You may find you have a mix – that is absolutely normal. I myself present as a combined type, with a broad range of symptoms across the two types.
Symptoms of inattention, ADHD
- having a short attention span & being easily distracted
- making careless mistakes
- appearing forgetful or losing things
- being unable to stick to tedious or time-consuming tasks
- unable to listen to or carry out instructions
- constantly changing activity or task
- having difficulty organising tasks
Symptoms of hyperactivity, ADHD
- being unable to sit still, particularly during relaxing leisure activities
- constantly fidgeting
- unable to concentrate on tasks
- excessive physical movement
- excessive talking
- unable to wait their turn
- interrupting conversations
Neither of these lists are extensive and you will be able to find many other symptoms should you search for other articles, but these are the main characteristics that will be looked for by a medical professional.
You’ll also see symptoms such as sleep disorders and mood disorder thrown into the mix as well as many others. Just look for things that resonate with you.
My own personal symptoms
I thought it might be helpful if I shared the symptoms that I noted about myself and that I went on to share during my assessment.
As a child:
- Constantly daydreaming
- Doodling on paper / exercise books
- Get lost in books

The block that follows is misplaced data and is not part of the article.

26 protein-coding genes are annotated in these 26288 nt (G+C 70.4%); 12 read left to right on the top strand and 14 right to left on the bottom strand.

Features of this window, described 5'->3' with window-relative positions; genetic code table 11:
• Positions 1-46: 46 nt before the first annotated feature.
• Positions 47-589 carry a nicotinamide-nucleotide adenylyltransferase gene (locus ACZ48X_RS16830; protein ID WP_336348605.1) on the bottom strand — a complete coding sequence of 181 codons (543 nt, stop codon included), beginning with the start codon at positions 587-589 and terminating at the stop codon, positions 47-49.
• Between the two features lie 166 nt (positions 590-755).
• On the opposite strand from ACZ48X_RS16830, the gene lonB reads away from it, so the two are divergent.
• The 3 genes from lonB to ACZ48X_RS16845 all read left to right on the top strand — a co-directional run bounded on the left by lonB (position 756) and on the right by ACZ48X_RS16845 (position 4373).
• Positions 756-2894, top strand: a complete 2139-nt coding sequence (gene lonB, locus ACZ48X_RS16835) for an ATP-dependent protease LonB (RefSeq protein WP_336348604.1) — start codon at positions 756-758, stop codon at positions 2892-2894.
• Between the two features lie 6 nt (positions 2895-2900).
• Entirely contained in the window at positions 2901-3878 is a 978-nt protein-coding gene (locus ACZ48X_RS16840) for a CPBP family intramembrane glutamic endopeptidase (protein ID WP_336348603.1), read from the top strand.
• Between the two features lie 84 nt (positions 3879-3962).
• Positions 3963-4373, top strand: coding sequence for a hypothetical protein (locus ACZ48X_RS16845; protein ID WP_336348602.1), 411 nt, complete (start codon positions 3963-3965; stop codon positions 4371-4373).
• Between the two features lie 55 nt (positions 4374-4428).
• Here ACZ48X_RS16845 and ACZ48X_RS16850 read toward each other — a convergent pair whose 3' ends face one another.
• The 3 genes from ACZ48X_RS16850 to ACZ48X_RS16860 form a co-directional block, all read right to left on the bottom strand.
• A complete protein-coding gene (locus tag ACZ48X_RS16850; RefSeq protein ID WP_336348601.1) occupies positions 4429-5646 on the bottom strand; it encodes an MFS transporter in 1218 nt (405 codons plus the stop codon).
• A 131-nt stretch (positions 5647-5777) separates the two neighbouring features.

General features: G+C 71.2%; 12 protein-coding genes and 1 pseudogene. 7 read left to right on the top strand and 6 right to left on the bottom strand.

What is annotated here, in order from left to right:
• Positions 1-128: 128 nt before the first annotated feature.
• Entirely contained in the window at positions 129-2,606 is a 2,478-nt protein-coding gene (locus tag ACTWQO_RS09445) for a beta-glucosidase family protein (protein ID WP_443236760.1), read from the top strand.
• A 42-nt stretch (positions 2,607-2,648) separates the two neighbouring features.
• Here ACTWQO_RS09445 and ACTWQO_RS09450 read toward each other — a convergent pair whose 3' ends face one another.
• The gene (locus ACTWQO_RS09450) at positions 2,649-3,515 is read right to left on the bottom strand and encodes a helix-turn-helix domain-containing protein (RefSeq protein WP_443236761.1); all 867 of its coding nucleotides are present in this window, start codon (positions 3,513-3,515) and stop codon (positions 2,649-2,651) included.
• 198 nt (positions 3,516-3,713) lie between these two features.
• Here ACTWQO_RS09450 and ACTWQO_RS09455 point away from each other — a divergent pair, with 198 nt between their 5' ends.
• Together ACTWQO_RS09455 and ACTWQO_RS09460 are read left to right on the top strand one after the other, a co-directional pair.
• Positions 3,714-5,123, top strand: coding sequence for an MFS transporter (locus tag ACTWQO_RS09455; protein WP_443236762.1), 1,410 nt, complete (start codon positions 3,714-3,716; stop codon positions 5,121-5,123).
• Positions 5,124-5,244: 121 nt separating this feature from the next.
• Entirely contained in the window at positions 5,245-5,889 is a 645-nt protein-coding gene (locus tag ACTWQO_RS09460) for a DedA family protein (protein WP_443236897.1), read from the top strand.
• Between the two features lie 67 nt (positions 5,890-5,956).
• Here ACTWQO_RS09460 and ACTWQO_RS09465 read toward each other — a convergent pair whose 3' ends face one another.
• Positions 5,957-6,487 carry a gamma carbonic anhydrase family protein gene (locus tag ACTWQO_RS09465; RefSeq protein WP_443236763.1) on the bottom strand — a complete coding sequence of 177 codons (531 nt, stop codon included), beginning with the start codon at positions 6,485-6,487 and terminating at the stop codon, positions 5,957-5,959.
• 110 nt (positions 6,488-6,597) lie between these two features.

- Told I could try harder
- Got distracted easily by others
- Struggled for years with maths
- Struggled making friends (imposter syndrome)
- Procrastinated with homework/ wouldn’t finish schoolwork
- Was able to hyperfocus for exams
- Everything last minute but did well under the pressure
Things definitely seemed to ramp up in middle school around age 12. This seems to be common in females.
As an adult:
- Hyper-focusing on projects and getting absorbed into the task at hand.
- Losing interest in projects/ hobbies and moving onto another obsession.
- Forgetful – rely on lists, reminders and alarms for everything.
- Poor time management
- Can’t focus on anything if I know I have somewhere to be later in the day.
- Always early to events as I have been ready for hours beforehand.
- Lose everything.
- Easily overwhelmed in daily activities
- Impulse buy frequently.
- Talk non-stop when excited about a topic
- Interrupt others if I feel I can relate to what they are saying
- Procrastinate with everything
- Insomniac episodes / sleep disorders
- Cannot relax – have to get up and do something
- Need things doing NOW
- Love to plan but never start things
- Always tired
- Do not have an identity that is my own – I mimic others.
- Imposter syndrome
- A terrible worrier – especially if I think I may have upset someone
- Want everyone to like me even if I don’t like everyone
- Struggle with overeating/ bingeing
- Low self-esteem
There is most likely more to add to that list but you get the idea. And the thing is, I always just believed I was odd. I struggled with so many aspects of life (being a mother to 3 has been a challenge I can tell you!) but always believed it was who I am.
And of course it is who I am, but now I understand why. And with understanding gives me the power to make changes to support who I am.
If you have gone through and nodded along to many of the symptoms listed here then it is definitely something worth investigating. You won’t be imagining it.
Getting an ADHD diagnosis
I live in England and so this is my personal experience of getting a diagnosis of ADHD. I will share my knowledge of how it may differ in Wales but if you are outside either of those countries you will have to speak to your healthcare provider to ask for guidance.